This is in addition to fines levied on the hospital, as well as a personal civil action patients may initiate against hospitals. If an on-call physician is not available or refuses to provide the needed care, the emergency physician can discharge their EMTALA duty by arranging an appropriate transfer, although the on-call physician will still be liable for violating EMTALA. EMTALA is relevant to the care of pregnant patients experiencing complications because it requires stabilizing treatment and care, which in some cases is an abortion.


Article VI, Clause 2 of the US Constitution establishes what is known as the Supremacy Clause.
The Supremacy Clause of the Constitution means that where there are conflicting federal and state laws, federal law controls. In other words, federal laws generally preempt conflicting state laws. In the instance of abortion bans, that means that the requirement to provide stabilizing treatment under EMTALA, including emergency abortion care, preempts conflicting state laws such as abortion bans. In July 2022, the HSS issued guidance to clarify that EMTALA requires abortion care despite contrary state laws.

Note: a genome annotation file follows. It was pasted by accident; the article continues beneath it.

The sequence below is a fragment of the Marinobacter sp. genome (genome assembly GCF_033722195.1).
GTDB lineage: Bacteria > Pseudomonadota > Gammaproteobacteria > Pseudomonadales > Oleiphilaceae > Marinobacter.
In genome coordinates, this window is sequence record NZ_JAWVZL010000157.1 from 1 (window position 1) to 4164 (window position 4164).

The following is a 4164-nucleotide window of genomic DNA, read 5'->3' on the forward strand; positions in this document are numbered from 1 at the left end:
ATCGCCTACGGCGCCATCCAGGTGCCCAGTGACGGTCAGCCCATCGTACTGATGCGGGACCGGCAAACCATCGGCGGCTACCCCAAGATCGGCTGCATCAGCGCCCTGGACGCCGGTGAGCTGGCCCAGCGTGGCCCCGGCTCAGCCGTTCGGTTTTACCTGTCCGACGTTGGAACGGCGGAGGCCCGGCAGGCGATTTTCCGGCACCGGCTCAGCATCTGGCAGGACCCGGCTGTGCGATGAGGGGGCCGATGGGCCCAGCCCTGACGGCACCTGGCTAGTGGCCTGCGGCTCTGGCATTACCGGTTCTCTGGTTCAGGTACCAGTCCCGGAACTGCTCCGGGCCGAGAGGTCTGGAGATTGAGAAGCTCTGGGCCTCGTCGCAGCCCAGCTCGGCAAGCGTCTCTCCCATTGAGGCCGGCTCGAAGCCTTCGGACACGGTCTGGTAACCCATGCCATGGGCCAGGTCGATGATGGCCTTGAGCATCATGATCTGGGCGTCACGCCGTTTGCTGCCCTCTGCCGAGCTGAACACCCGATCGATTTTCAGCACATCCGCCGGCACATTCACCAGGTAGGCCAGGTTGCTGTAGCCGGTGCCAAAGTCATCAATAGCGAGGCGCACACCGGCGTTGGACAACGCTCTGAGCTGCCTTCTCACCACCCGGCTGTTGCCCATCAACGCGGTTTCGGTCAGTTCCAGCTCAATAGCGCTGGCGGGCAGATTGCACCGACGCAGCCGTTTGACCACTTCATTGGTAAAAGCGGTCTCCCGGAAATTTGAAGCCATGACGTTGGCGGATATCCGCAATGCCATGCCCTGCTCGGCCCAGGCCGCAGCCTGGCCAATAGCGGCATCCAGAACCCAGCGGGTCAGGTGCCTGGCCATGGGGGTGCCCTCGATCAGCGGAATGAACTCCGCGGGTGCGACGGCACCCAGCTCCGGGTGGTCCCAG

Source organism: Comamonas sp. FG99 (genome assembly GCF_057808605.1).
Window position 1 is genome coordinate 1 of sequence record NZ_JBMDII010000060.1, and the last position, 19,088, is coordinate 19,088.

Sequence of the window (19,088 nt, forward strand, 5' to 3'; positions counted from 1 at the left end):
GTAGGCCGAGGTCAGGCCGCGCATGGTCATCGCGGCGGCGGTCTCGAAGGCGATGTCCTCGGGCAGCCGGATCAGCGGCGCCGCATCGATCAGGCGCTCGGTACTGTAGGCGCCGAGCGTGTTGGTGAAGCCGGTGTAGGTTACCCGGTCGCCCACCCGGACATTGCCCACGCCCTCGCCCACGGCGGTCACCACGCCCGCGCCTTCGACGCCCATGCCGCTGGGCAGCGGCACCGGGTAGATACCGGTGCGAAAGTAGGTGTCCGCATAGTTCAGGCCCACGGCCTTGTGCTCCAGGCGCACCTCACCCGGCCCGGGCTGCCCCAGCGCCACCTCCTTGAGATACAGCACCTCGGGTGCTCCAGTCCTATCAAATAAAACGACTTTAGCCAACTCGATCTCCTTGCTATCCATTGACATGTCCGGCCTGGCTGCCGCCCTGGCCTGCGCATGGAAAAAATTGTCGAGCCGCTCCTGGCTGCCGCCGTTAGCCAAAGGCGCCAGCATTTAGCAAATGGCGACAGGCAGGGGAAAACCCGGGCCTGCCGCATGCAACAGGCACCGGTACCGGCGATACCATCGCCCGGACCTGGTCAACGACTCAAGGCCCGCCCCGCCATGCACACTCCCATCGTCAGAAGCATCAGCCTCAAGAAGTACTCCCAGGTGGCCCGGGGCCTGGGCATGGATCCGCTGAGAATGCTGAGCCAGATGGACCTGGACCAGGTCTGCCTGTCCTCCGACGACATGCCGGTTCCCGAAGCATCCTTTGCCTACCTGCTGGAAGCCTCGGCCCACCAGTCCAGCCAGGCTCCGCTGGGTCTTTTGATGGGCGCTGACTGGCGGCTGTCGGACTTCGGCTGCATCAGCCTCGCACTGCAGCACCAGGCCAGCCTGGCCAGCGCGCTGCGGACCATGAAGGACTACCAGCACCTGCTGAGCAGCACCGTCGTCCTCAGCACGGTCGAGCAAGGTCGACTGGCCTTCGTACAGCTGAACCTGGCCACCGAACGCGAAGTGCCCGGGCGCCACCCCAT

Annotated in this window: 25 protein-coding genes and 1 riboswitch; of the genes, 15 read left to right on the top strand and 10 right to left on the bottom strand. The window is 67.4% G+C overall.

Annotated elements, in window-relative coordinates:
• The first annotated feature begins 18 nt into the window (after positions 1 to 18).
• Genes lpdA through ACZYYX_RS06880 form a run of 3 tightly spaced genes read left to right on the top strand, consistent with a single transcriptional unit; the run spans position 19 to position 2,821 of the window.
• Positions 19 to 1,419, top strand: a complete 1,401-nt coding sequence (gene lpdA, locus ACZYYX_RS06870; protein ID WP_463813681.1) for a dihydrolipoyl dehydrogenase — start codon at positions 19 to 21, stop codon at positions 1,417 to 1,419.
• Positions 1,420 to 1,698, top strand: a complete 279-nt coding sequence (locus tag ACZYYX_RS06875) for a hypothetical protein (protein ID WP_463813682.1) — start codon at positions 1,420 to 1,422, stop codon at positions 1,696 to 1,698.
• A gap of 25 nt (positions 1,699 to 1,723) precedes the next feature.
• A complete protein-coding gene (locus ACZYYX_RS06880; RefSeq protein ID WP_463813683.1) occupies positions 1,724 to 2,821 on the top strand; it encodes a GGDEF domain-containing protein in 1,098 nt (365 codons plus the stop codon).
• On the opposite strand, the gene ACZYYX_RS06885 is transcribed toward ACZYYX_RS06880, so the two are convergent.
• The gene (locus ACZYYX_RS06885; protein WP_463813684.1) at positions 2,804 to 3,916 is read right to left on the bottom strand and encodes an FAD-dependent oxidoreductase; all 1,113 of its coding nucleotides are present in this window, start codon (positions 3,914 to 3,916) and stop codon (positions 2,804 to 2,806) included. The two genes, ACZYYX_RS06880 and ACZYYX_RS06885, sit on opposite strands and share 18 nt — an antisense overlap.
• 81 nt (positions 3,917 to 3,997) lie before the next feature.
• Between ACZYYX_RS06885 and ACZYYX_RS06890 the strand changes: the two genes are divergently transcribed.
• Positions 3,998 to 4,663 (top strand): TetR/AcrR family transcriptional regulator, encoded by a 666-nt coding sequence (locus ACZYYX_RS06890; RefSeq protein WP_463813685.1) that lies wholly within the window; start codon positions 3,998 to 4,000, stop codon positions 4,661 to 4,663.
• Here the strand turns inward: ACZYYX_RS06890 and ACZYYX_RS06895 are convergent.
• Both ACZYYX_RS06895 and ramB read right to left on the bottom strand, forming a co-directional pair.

Specifically, the guidance states:

“If a physician believes that a pregnant patient presenting at an emergency department is experiencing an emergency medical condition as defined by EMTALA, and that abortion is the stabilizing treatment necessary to resolve that condition, the physician must provide that treatment. When a state law prohibits abortion and does not include an exception for the life of the pregnant person — or draws the exception more narrowly than EMTALA’s emergency medical condition definition — that state law is preempted.”

Shortly after this guidance was issued, two federal courts considered the relationship between EMTALA and state abortion bans.